Malik Newman (Jon Lopez/Nike Basketball)

July Live Period Preview: The most notable events during the summer

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Malik Newman (Jon Lopez/Nike Basketball)

The July evaluation period will kick off at 5:00 p.m. today. We’ve already told you what the live period is and why it’s important. We’ve given you a list of 15 players to keep an eye on this month and 12 programs that need to make noise this July. And we’ve given you a full breakdown of what grassroots basketball is.

Here are the three events that you’ll want to make note of in each of July’s three live periods:

FIRST PERIOD (July 9-13)

  • LeBron James Skills Academy (Las Vegas): LeBron camp is the best of the best when it comes to summer development camps, not only featuring 80 of the nation’s best high school players but also bringing in 30 of the top collegians from around the country. This is the camp that the kids associated with Nike teams end up at. Raphielle Johnson will be covering this event.
  • Reebok Breakout Classic (Philly): Reebok also hosts a top 100 camp during this live period, featuring some of the best players from the eastern and southern US as well as a handful of some of the nation’s elite recruits. Rob Dauster will be at the Breakout Classic on Wednesday and Thursday.
  • Adidas Unrivaled (Chicago): Adidas’ answer to the Breakout Classic and LeBron camp. It takes place in Chicago and will feature 100 of the best hoopers from the midwest. Scott Phillips will be in Chicago for Adidas camp.

SECOND PERIOD (July 16-20)

  • Nike Peach Jam (North Augusta, S.C.): The finals of the EYBL, which is the spring-and-summer long league featuring the best of the Nike-sponsored AAU teams. There are four EYBL events and the top 24 teams make it to Peach Jam. This is the best event in July. Rob and Scott will both be at Peach Jam.
  • The UAA Finals (Atlanta): Under Armour’s answer to Peach Jam. The UA Association is the spring-and-summer long series featuring UA’s AAU teams. The UAA Finals will feature showcase games on Wednesday night and Thursday morning and afternoon before getting into bracket play. Plenty of high-level, top 100-caliber talent will be making their way to Suwanee Sports Academy. Rob and Scott will be at the UAA Finals as well.
  • NY2LA Summer Jam (Milwaukee, Wi.): The best Nike and Under Armour teams will be in Georgia and South Carolina, meaning that the nation’s best Adidas teams and the rest of the unsponsored talent from the Midwest will be at Summer Jam.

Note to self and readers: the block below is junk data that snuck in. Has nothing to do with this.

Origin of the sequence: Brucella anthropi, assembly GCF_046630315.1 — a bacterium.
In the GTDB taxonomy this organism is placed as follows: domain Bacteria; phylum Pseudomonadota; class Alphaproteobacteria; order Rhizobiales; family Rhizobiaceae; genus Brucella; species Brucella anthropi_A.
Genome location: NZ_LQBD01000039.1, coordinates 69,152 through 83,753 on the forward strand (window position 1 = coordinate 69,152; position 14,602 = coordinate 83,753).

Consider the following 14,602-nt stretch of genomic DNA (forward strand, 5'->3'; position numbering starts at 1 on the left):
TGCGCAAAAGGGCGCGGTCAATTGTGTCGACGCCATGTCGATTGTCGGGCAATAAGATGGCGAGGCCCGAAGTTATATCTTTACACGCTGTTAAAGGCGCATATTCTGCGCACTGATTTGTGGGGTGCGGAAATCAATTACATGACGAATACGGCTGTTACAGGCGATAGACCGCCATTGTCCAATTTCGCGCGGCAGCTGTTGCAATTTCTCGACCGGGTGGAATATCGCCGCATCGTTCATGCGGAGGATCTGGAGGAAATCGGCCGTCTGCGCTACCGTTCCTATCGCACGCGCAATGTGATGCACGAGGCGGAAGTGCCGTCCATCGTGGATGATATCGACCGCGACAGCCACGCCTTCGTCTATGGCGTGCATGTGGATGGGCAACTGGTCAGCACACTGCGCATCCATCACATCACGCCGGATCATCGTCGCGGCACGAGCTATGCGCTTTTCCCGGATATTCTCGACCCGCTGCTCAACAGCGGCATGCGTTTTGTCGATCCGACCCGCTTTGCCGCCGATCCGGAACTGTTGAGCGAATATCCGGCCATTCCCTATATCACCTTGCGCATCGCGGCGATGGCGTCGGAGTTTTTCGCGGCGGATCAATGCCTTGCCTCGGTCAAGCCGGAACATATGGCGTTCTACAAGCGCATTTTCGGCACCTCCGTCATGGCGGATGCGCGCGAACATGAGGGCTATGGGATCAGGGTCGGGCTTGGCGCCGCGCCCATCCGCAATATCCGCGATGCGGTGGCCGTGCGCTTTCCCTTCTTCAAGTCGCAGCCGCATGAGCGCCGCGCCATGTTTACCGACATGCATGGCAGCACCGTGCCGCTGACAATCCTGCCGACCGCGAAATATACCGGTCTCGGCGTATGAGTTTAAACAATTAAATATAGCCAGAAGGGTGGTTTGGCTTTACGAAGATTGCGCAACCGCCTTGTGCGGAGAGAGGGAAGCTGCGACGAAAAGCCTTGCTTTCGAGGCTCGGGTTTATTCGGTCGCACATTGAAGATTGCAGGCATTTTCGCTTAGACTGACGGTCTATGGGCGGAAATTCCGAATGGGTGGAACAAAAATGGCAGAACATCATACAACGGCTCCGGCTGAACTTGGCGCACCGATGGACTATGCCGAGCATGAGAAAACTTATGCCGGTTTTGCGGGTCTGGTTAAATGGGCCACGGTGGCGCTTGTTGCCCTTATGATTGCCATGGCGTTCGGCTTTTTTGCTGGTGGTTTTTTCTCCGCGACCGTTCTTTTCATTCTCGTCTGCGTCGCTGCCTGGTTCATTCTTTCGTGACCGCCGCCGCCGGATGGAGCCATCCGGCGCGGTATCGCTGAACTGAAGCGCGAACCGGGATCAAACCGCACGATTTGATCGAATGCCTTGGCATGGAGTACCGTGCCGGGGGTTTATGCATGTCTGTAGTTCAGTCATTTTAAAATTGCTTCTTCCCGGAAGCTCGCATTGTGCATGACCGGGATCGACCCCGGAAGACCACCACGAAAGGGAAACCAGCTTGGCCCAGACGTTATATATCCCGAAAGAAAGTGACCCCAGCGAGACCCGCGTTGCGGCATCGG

THIRD PERIOD (July 23-27)

  • Adidas Super 64, Las Vegas Classic, and Fab 48 (Las Vegas): Vegas has become the epicenter of all things summertime hoops, with LeBron camp, USA basketball, an NBA summer league and three of the summer’s biggest AAU tournaments all taking place during basketball’s offseason. The three tournaments listed here will take place in gyms all over the city and will mean that a late night trip to the casino could mean a chance run-in with a famous coach … or future college all-american. Raphielle will be out in Vegas for all of these events.
  • AAU Nationals (Louisville): AAU moved their National Championship — as well as their Super Showcase event — from Orlando to Louisville this summer. The best option for people that don’t make their way to the Sin City. Scott will be in Louisville for both tournaments.
  • Live in AC (Atlantic City) and Summer Final (Philly): Most of the nation’s elite players will end up in Vegas or at Nationals, but Live in AC and Summer Final do a pretty good job of bringing in talented players and teams from the east coast and the south. Rob will be back in Philly for the final weekend.

Illinois State ends No. 21 Wichita State’s 12-game win streak

Fred VanVleet
AP Photo/Sue Ogrocki
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Having won 12 straight games, No. 21 Wichita State entered the weekend one of the hottest teams in the country. And with a four-game lead atop the Missouri Valley standings, clinching the regular season title was more a matter of “when” as opposed to “if.” But none of that mattered Saturday night at Illinois State, as the Redbirds managed to hand the Shockers their first conference loss by the final score of 58-53.